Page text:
B. Passive Immunity

Passive immunity is subdivided into two types :Natural and Artificial.

Natural- Through transplacental maternal IgG antibodies.

Artificial- Through antiserum injection.

‘Passive immunity is induced in an individual by preformed antibodies (generally in the form of antiserum) against infective agent or toxin. The immune system has no active role in passive immunity. Protection starts immediately after transfer of immune serum. There is no latent period  as present in active immunity (Table 9.1).

Passive immunity is short lasting but is useful when immunity is required immediately. Passive immunity is again of two types: natural and artificial.

i)Natural Passive immunity

It is transferred from the mother to foetus or infant. Transfer of maternal antibodies to foetus transplacentally and to infant through milk (colostrum) protects them till their own immune system  matures to function.

ii) Artificial Passive immunity

It is through parenteral administration of antibodies. The agents used for artificial passive immunity are hyperimmune sera of animal or human origin, convalescent sera and pooled human gammaglobulin. The oldest method is to employ horse hyperimmune sera. Antitetanus serum (ATS) is prepared by injecting a series of doses of tetanus toxoid to horses, and bleeding them to separate the serum. As ATS is a foreign protein, it is liable to cause hypersensitivity reactions. To eliminate these complications, human ATS is employed.

This is prepared by hyperimmunisation of human volunteers with tetanus toxoid. Protection with human ATS lasts longer as there is no immune elimination of the human globulins.

Convalescent sera (sera of patients recovering from infectious diseases) contain high levels of specific antibody and therefore is employed for passive immunisation against measles and rubella. Sera of healthy adults can be Pooled and is used for Passive immunisation against common infectious diseases prevalent in the region. Pooled human gammaglobulin are used for Passive immunisation against some viral infections e.g. hepatitis A. It has to be ensured that all preparations from human sera should be free from the risk of infections with hepatitis B, hepatitis C, HIV and other viruses.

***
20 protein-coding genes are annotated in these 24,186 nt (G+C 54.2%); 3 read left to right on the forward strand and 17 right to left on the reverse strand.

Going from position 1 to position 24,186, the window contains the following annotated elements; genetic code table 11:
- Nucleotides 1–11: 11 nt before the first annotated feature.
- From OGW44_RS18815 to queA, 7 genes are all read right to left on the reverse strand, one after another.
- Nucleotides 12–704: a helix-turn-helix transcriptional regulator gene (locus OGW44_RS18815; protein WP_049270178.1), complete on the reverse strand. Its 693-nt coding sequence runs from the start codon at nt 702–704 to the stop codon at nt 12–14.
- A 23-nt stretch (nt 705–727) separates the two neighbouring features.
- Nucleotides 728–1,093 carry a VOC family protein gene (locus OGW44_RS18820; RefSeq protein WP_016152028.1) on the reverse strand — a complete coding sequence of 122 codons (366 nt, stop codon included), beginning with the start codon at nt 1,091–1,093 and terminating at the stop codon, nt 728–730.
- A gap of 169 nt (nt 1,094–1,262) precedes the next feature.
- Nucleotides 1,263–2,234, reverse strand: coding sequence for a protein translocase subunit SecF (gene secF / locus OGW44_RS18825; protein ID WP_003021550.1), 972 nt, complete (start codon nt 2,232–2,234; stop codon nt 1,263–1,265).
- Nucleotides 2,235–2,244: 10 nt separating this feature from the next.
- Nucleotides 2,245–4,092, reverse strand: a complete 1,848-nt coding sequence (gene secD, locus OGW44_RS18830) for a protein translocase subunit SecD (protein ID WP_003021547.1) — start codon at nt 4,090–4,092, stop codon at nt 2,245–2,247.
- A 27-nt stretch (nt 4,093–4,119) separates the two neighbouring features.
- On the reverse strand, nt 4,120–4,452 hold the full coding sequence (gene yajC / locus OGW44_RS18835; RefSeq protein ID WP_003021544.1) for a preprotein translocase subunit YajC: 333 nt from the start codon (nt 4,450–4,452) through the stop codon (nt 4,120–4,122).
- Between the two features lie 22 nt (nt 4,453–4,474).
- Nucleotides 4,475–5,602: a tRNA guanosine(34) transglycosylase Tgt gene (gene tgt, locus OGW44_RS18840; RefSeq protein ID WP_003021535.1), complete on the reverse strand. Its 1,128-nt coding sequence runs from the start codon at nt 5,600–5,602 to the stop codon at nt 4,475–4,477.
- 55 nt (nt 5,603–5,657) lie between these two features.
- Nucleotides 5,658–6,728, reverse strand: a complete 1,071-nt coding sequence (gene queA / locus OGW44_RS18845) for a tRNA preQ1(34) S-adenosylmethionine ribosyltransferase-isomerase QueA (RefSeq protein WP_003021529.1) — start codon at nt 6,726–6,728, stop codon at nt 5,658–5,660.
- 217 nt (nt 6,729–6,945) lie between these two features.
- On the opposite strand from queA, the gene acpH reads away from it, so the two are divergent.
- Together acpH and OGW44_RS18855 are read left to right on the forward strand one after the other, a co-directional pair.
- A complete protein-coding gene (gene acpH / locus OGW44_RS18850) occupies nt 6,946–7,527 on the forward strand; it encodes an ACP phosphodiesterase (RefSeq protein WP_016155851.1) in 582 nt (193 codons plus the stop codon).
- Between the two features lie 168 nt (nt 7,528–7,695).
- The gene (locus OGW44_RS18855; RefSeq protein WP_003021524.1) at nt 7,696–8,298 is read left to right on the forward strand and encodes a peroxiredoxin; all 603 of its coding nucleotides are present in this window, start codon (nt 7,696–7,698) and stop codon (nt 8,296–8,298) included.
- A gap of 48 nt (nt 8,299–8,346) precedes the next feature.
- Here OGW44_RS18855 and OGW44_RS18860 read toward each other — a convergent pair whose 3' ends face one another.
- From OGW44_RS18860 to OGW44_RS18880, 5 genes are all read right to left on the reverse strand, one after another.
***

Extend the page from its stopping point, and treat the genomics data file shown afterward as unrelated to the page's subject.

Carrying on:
Uses of Passive Immunization

(i) To provide immediate short term Protection in a nonimmune host, faced with the threat of a serious infection.

(ii) For suppression of active immunity which may be injurious. Example is to use Rh immunoglobulins during delivery to prevent immune response to Rh factor in Rh negative mothers with Rh positive babies.

(iii) For treatment of serious infections.

Difference between active & passive immunity

active & passive, Immunity
Difference between active & passive immunity


A. Combined Immunisation

A combination of active and passive immunisation is employed simultaneously which is know” as combined immunisation. Passive immunity Provides the protection necessary till the active immunity becomes effective.

B. Adoptive Immunity

Injection of immunologically competent lymphocytes is known as adoptive immunity. Instead of whole lymphocytes, an extract imminologically competent lymphocytes can be used. This is being attempted in of lepromatous leprosy. Such lymphocytes collectively known as transfer factor.

C. Local Immunity

Natural infection or live viral vaccine administered orally or intranasally provides local immunity at the site of entry such as gut mucosa and nasal mucosa respectively. A special class of immunoglobulins (IgA) plays an important role in local immunity. IgA (secretory) is produced locally by plasma cells

D. Herd Immunity

It refers to the overall resistance in a community. When herd immunity is low, chances of epidemics increase on introduction of a suitable pathogen.

Immunity MCQ with Answer